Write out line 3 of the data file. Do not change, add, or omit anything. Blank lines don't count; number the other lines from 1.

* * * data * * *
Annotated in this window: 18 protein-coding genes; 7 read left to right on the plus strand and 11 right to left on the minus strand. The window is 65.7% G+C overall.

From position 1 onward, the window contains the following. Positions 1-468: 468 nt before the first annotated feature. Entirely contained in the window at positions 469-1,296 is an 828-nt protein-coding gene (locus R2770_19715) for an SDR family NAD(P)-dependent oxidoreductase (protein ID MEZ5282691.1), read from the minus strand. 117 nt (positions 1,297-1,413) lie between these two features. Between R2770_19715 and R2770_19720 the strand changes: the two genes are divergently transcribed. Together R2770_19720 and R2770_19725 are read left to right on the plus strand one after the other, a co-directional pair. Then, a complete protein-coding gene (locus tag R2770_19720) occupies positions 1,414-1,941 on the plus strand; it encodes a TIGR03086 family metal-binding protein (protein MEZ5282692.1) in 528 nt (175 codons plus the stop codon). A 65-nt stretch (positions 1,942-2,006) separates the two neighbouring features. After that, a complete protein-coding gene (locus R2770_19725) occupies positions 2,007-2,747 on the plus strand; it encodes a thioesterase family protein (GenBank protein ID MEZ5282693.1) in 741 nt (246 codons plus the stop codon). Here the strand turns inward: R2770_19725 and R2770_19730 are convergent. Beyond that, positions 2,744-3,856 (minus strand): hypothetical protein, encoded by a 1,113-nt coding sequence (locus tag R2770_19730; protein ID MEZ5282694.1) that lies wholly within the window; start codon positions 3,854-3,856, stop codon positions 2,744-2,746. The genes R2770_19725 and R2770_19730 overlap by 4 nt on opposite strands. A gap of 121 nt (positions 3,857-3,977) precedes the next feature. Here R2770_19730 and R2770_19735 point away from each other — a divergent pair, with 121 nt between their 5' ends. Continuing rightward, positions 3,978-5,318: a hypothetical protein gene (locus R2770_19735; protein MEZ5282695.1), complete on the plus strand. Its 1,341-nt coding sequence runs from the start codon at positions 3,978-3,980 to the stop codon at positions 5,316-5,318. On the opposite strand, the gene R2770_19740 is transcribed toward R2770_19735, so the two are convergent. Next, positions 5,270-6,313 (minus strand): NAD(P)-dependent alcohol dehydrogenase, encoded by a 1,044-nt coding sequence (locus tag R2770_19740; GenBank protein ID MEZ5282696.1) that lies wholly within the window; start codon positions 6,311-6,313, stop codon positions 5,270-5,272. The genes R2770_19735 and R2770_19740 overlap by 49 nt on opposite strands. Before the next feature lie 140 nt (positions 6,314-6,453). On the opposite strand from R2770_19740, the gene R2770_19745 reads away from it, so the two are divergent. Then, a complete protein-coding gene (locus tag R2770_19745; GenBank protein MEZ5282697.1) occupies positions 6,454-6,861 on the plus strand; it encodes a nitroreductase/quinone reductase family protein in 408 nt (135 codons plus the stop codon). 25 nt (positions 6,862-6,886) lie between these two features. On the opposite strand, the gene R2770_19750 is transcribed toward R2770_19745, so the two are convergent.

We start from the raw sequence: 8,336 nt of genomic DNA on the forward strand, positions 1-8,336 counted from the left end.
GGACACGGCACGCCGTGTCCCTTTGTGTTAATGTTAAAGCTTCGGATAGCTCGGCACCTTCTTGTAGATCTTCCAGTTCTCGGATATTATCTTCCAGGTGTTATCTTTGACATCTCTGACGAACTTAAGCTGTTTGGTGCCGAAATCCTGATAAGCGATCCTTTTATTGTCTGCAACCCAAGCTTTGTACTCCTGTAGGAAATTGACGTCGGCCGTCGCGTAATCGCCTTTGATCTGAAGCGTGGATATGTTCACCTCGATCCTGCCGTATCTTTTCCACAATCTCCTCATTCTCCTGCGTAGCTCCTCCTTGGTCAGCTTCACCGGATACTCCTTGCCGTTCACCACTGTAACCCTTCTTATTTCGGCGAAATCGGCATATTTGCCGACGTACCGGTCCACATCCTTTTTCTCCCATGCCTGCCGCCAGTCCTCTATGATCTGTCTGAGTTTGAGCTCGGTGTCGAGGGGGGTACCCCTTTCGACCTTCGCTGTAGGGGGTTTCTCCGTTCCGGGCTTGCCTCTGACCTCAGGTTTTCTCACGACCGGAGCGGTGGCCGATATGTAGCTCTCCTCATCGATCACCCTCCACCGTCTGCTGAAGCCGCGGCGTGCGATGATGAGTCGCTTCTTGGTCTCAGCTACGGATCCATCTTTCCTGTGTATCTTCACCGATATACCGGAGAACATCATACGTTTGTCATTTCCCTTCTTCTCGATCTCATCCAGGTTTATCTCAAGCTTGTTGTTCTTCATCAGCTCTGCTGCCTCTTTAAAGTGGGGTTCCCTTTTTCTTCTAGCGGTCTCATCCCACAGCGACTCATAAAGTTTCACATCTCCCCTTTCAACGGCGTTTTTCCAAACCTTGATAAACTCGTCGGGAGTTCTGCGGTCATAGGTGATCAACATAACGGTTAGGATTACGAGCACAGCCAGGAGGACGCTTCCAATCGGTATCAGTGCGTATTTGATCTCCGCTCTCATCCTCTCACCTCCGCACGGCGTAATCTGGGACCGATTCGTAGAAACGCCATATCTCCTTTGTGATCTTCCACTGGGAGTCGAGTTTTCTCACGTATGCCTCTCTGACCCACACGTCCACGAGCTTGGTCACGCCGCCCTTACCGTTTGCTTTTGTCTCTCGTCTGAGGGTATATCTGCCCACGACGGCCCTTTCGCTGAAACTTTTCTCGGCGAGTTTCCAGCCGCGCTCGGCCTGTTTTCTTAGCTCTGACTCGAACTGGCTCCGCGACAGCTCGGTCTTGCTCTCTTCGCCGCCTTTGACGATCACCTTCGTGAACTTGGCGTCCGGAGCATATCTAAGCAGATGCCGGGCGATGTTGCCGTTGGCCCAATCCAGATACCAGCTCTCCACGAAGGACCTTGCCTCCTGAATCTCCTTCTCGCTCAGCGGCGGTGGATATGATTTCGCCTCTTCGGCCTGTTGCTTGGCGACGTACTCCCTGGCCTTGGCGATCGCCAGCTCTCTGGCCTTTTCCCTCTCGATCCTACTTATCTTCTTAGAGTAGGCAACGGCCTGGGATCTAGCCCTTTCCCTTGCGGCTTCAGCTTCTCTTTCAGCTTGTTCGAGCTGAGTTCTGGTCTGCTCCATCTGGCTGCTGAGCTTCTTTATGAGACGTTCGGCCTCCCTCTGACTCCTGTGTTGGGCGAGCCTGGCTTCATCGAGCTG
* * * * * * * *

We start from the raw sequence: 8,336 nt of genomic DNA on the forward strand, positions 1-8,336 counted from the left end.